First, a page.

For the first time since 2017, BEE pre-disqualification criteria are absent from the minister of finance’s proposed regulations for public procurement tenders. The draft regulations published this week follow after the minister’s 2017 regulations, which elevated BEE to a basis for pre-disqualification of tenderers at the time, were declared illegal and invalid in February owing to Constitutional Court litigation by Sakeliga.
The proven illegality of the previous regulations forced the Minister to now publish new draft regulations, without any provisions for BEE pre-disqualification. Should the regulations be promulgated, it restores BEE in state tenders at least to the status quo before 2017, when BEE criteria accounted for a maximum of 20% share in the evaluation of tenders.
Although the new regulations are a great improvement, the minister should have taken the step years ago, rather than litigating against Sakeliga. The illegal attempt to make BEE pre-disqualification part of public procurement has caused billions of rands in damage to the public and businesspeople over the past five years. The public had to be served with service delivery that was limited to what emanated from a small, politically connected pool of tenderers, rather than the full spectrum of service providers in the market. Businesspeople suddenly had to dilute their shareholding if they wanted government tenders or could not obtain more government tenders at all.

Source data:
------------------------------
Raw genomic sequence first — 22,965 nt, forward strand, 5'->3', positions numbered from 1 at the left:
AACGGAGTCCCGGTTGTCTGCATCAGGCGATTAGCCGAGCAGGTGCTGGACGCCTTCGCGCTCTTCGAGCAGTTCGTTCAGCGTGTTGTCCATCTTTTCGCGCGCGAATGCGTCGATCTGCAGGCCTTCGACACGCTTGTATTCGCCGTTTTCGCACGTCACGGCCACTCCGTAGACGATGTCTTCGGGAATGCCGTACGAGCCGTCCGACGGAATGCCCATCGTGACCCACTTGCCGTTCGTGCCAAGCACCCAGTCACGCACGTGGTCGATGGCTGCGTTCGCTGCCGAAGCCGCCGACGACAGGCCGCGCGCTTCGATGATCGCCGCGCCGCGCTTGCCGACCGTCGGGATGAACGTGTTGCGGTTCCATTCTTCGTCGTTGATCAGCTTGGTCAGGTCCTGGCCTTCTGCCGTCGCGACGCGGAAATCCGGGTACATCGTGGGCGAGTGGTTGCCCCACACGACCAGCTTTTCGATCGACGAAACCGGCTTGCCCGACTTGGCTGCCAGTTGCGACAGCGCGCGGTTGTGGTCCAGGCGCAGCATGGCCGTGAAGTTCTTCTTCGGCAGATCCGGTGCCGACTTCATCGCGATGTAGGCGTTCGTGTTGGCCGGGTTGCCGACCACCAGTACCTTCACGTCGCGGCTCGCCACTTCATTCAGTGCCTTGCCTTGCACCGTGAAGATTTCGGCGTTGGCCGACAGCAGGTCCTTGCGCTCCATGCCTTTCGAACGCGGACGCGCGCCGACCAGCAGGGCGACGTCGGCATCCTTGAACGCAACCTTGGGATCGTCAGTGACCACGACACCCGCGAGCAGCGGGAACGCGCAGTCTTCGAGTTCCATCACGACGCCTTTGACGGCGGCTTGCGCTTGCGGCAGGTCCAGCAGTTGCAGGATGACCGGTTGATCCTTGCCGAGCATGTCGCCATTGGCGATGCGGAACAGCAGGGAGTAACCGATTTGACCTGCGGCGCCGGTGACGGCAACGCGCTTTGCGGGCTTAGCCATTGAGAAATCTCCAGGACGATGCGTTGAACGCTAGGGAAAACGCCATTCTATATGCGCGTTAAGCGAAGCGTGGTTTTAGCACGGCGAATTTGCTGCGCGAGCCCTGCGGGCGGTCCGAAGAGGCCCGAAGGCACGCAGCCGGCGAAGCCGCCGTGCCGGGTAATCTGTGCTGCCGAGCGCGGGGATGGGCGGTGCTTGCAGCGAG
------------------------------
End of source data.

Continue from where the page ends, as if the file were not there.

Although Sakeliga considers the Constitutional Court ruling against the 2017 regulations to be very important, it is not yet the end of BEE. It is to be expected that those who are in favour of or benefit from BEE will look for alternative ways in legislation and regulations to maintain and expand BEE. Sakeliga therefore advises businesspeople to keep their exposure to BEE requirements as low as possible, and to be mindful of the impact of BEE and possible new regulations and other legislation. Sakeliga also welcomes financial or other support for its long-term commitment to restoring a favorable business environment without BEE.
Sakeliga plans to launch a public participation process next week that invites members and businesses in general to comment on the new draft regulations.
Piet le Roux
Legal and Liaison Officer: